American composer Paul Cooper [1926-1996] wrote six string quartets between 1952 and 1977. Only two quartets, Nos. 5 and 6, are available. I reviewed No. 5 in November, 2016 so I am now going to have a look at quartet No. 6. The work is in three movements.
It opens ever so quietly with inauspicious string sound effects. However they do get louder before they pause, and immediately start up again. There is a hint of a melody from the violins and the cello is prominent but there is no tempo. Then follows some stabbing atonal chords; now it’s back to sound effects, quite powerful really. A pause leads to a fine abstract mood with plenty of spaces. The first violin brings forth the first real melody and the ensemble paint an introspective background. This doesn’t last long and a more abstract background follows. The violins pursue a dialogue with occasional atonal flourishes. After a time the introspection returns with sparse melodic violin phrases, mostly in the high register. The mood is sustained until a fade into the end of the movement. This is some fine writing, leading to a variety of textures, some of which are quite dense.
The next movement again begins with mild atonal string sound effects, coupled with a cello motif. There is an attempt by the viola to establish an ostinato but the composer settles for another, inward-looking mood. The music is quite random here; it’s a very interesting abstract soundscape. The violins increase the intensity with atonal sparring before dropping into a brooding feeling. Nearing the end of the movement the violins gently present melodic ideas over a very quiet background.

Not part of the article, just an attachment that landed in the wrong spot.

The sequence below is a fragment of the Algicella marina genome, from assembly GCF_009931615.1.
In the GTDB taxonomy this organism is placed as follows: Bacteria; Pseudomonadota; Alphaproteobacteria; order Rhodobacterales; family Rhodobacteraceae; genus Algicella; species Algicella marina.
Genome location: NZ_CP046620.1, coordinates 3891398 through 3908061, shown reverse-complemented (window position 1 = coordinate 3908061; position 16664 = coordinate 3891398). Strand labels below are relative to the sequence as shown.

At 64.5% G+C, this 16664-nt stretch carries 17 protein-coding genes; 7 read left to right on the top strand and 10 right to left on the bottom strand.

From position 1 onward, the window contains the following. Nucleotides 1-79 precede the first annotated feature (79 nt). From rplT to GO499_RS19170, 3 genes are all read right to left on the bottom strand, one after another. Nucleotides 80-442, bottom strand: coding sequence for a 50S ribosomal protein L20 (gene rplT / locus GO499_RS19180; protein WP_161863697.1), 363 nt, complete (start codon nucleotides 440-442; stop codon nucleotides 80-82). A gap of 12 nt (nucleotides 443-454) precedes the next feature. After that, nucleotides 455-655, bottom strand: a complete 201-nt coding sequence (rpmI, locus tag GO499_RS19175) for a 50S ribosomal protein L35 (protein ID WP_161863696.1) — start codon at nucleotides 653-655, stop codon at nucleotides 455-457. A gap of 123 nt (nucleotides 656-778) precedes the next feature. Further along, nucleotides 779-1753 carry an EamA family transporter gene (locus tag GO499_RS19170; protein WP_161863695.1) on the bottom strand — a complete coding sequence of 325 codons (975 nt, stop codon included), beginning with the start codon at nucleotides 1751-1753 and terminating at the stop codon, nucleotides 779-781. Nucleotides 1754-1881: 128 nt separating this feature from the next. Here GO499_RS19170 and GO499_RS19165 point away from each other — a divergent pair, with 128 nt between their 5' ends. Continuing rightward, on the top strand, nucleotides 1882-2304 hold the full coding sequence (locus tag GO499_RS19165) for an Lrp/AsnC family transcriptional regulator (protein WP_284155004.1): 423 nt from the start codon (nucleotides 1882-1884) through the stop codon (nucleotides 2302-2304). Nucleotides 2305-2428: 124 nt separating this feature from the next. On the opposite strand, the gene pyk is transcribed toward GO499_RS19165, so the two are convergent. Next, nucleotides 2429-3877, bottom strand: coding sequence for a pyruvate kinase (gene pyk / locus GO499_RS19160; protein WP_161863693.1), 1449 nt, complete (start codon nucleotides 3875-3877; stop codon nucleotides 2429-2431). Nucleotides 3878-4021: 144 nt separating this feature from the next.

The short final movement has a sparse atonal opening. The ensemble pulsate while the first violin sketches a long melody. A deeply resonant solo cello has a role before the violin moves into a louder section. As this fades away a violin repeats a motif over an ostinato until it fades into the distance. It’s over.
As you will have noted, there is quite a bit of atonality but this leads to some wonderful soundscapes. I rather wish that more than two quartets of Cooper were available. Perhaps they will come in the future.
This piece is on the same CD as the previously discussed String Quartet No. 5. Titled Cooper: Chamber Works, String Quartet No. 5 & 6 on Composers Recordings, performed by the Shepherd Quartet – it also contains a number of shorter works.
Listenability: Intriguing, slightly academic.